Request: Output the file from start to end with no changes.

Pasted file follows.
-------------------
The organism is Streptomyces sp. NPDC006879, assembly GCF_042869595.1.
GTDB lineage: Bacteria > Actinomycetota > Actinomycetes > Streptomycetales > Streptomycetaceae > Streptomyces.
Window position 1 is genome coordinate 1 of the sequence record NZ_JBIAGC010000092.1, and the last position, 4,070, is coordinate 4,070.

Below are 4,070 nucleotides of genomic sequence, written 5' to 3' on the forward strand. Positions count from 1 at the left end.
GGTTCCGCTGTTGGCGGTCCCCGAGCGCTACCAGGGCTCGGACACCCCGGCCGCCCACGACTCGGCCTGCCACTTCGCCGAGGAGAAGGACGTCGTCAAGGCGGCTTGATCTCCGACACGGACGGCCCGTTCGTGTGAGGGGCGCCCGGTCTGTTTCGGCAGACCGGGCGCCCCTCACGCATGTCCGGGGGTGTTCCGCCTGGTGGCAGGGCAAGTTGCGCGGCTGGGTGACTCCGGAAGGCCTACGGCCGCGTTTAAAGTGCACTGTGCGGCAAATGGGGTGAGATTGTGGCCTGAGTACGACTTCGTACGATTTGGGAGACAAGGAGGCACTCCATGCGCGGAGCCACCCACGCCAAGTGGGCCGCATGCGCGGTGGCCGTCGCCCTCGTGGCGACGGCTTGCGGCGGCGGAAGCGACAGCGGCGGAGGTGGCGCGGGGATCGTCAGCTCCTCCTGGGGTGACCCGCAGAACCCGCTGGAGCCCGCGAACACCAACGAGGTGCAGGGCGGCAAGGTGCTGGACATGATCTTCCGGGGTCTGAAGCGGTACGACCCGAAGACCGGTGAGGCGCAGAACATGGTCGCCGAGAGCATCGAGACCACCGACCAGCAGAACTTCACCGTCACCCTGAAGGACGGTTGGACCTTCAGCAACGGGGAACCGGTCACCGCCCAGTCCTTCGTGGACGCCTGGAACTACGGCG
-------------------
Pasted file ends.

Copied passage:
The organism is Streptomyces sp. NPDC006879, assembly GCF_042869595.1.
GTDB lineage: Bacteria > Actinomycetota > Actinomycetes > Streptomycetales > Streptomycetaceae > Streptomyces.
Window position 1 is genome coordinate 1 of the sequence record NZ_JBIAGC010000092.1, and the last position, 4,070, is coordinate 4,070.

Below are 4,070 nucleotides of genomic sequence, written 5' to 3' on the forward strand. Positions count from 1 at the left end.
GGTTCCGCTGTTGGCGGTCCCCGAGCGCTACCAGGGCTCGGACACCCCGGCCGCCCACGACTCGGCCTGCCACTTCGCCGAGGAGAAGGACGTCGTCAAGGCGGCTTGATCTCCGACACGGACGGCCCGTTCGTGTGAGGGGCGCCCGGTCTGTTTCGGCAGACCGGGCGCCCCTCACGCATGTCCGGGGGTGTTCCGCCTGGTGGCAGGGCAAGTTGCGCGGCTGGGTGACTCCGGAAGGCCTACGGCCGCGTTTAAAGTGCACTGTGCGGCAAATGGGGTGAGATTGTGGCCTGAGTACGACTTCGTACGATTTGGGAGACAAGGAGGCACTCCATGCGCGGAGCCACCCACGCCAAGTGGGCCGCATGCGCGGTGGCCGTCGCCCTCGTGGCGACGGCTTGCGGCGGCGGAAGCGACAGCGGCGGAGGTGGCGCGGGGATCGTCAGCTCCTCCTGGGGTGACCCGCAGAACCCGCTGGAGCCCGCGAACACCAACGAGGTGCAGGGCGGCAAGGTGCTGGACATGATCTTCCGGGGTCTGAAGCGGTACGACCCGAAGACCGGTGAGGCGCAGAACATGGTCGCCGAGAGCATCGAGACCACCGACCAGCAGAACTTCACCGTCACCCTGAAGGACGGTTGGACCTTCAGCAACGGGGAACCGGTCACCGCCCAGTCCTTCGTGGACGCCTGGAACTACGGCG